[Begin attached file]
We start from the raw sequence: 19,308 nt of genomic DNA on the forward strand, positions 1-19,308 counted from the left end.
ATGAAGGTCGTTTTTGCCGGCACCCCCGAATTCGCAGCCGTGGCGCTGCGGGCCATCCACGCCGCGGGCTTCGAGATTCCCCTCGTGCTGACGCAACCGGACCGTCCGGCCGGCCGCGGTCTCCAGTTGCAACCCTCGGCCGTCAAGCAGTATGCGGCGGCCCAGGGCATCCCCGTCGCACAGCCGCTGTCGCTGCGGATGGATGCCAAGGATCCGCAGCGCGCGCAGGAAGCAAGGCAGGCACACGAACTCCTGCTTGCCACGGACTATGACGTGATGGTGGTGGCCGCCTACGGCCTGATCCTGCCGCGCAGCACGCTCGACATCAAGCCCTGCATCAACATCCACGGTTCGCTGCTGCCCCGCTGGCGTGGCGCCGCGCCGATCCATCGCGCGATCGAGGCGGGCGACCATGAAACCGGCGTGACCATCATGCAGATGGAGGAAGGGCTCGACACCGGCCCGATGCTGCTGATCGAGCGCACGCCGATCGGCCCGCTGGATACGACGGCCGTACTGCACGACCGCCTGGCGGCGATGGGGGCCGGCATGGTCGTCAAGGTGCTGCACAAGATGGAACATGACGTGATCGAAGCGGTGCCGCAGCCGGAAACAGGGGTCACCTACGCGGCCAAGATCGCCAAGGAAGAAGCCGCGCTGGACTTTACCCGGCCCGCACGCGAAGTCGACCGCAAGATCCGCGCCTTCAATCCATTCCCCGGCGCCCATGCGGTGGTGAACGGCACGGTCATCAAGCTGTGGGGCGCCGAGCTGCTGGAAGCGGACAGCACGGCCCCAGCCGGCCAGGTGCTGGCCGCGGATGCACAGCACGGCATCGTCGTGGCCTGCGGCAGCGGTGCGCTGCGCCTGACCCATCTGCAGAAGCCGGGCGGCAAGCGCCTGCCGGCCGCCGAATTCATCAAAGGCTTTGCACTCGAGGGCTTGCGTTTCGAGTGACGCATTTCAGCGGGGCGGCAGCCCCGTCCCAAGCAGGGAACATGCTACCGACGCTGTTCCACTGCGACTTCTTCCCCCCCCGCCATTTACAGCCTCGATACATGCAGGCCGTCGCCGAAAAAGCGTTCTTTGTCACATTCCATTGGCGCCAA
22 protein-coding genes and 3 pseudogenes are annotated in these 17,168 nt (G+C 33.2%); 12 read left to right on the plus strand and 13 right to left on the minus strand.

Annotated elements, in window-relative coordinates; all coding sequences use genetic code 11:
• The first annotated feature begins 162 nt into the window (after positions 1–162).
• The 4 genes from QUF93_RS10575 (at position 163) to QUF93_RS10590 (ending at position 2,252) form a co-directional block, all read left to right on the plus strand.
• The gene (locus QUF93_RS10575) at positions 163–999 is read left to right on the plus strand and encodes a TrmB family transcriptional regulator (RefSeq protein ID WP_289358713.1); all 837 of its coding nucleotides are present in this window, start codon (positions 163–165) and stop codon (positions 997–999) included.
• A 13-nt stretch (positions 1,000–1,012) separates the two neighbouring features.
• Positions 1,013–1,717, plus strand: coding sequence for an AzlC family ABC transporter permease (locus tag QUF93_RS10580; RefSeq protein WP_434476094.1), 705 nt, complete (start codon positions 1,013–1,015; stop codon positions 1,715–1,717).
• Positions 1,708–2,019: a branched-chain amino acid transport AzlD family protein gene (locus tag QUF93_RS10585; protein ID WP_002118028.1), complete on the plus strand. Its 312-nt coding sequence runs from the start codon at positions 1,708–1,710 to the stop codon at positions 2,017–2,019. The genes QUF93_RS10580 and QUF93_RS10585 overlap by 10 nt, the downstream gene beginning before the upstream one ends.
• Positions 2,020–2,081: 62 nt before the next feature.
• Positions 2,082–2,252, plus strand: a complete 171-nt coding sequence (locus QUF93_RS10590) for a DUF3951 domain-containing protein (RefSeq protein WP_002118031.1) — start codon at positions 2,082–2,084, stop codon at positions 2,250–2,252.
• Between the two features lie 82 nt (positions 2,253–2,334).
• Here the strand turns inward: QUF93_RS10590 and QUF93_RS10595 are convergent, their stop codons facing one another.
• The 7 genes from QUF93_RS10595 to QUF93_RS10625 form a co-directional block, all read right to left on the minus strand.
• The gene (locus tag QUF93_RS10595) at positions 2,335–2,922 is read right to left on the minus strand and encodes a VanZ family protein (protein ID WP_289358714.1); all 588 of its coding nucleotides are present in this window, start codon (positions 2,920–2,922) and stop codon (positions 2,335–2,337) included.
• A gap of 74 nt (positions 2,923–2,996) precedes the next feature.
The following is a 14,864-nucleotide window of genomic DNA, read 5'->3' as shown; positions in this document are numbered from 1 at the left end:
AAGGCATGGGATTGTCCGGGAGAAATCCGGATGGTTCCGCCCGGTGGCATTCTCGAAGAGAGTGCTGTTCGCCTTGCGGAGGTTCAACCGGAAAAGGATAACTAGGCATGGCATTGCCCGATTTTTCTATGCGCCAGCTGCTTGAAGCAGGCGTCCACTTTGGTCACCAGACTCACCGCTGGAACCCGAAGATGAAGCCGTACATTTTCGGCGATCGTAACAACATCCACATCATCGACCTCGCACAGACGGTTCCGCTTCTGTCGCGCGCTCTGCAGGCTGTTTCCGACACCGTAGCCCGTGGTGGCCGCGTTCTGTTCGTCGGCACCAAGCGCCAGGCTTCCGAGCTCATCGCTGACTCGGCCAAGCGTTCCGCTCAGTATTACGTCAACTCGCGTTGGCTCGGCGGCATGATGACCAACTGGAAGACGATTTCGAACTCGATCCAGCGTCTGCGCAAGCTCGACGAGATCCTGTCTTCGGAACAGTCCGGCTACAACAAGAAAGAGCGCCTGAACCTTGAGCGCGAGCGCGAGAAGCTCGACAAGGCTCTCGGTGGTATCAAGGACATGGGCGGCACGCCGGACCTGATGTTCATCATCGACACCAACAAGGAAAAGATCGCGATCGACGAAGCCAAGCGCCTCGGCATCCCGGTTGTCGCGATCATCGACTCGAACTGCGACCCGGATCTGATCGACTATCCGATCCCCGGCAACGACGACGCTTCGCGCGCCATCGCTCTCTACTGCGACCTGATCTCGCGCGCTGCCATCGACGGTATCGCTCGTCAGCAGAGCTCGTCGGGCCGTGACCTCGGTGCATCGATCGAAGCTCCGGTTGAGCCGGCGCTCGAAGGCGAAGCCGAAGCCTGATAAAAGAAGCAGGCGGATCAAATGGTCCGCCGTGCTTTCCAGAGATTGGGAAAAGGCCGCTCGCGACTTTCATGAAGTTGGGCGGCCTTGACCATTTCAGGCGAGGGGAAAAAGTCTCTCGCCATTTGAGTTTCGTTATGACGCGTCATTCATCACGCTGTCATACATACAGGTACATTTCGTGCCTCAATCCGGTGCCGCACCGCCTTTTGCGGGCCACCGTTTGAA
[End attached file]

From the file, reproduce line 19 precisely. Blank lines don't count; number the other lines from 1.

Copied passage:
AAGGCATGGGATTGTCCGGGAGAAATCCGGATGGTTCCGCCCGGTGGCATTCTCGAAGAGAGTGCTGTTCGCCTTGCGGAGGTTCAACCGGAAAAGGATAACTAGGCATGGCATTGCCCGATTTTTCTATGCGCCAGCTGCTTGAAGCAGGCGTCCACTTTGGTCACCAGACTCACCGCTGGAACCCGAAGATGAAGCCGTACATTTTCGGCGATCGTAACAACATCCACATCATCGACCTCGCACAGACGGTTCCGCTTCTGTCGCGCGCTCTGCAGGCTGTTTCCGACACCGTAGCCCGTGGTGGCCGCGTTCTGTTCGTCGGCACCAAGCGCCAGGCTTCCGAGCTCATCGCTGACTCGGCCAAGCGTTCCGCTCAGTATTACGTCAACTCGCGTTGGCTCGGCGGCATGATGACCAACTGGAAGACGATTTCGAACTCGATCCAGCGTCTGCGCAAGCTCGACGAGATCCTGTCTTCGGAACAGTCCGGCTACAACAAGAAAGAGCGCCTGAACCTTGAGCGCGAGCGCGAGAAGCTCGACAAGGCTCTCGGTGGTATCAAGGACATGGGCGGCACGCCGGACCTGATGTTCATCATCGACACCAACAAGGAAAAGATCGCGATCGACGAAGCCAAGCGCCTCGGCATCCCGGTTGTCGCGATCATCGACTCGAACTGCGACCCGGATCTGATCGACTATCCGATCCCCGGCAACGACGACGCTTCGCGCGCCATCGCTCTCTACTGCGACCTGATCTCGCGCGCTGCCATCGACGGTATCGCTCGTCAGCAGAGCTCGTCGGGCCGTGACCTCGGTGCATCGATCGAAGCTCCGGTTGAGCCGGCGCTCGAAGGCGAAGCCGAAGCCTGATAAAAGAAGCAGGCGGATCAAATGGTCCGCCGTGCTTTCCAGAGATTGGGAAAAGGCCGCTCGCGACTTTCATGAAGTTGGGCGGCCTTGACCATTTCAGGCGAGGGGAAAAAGTCTCTCGCCATTTGAGTTTCGTTATGACGCGTCATTCATCACGCTGTCATACATACAGGTACATTTCGTGCCTCAATCCGGTGCCGCACCGCCTTTTGCGGGCCACCGTTTGAA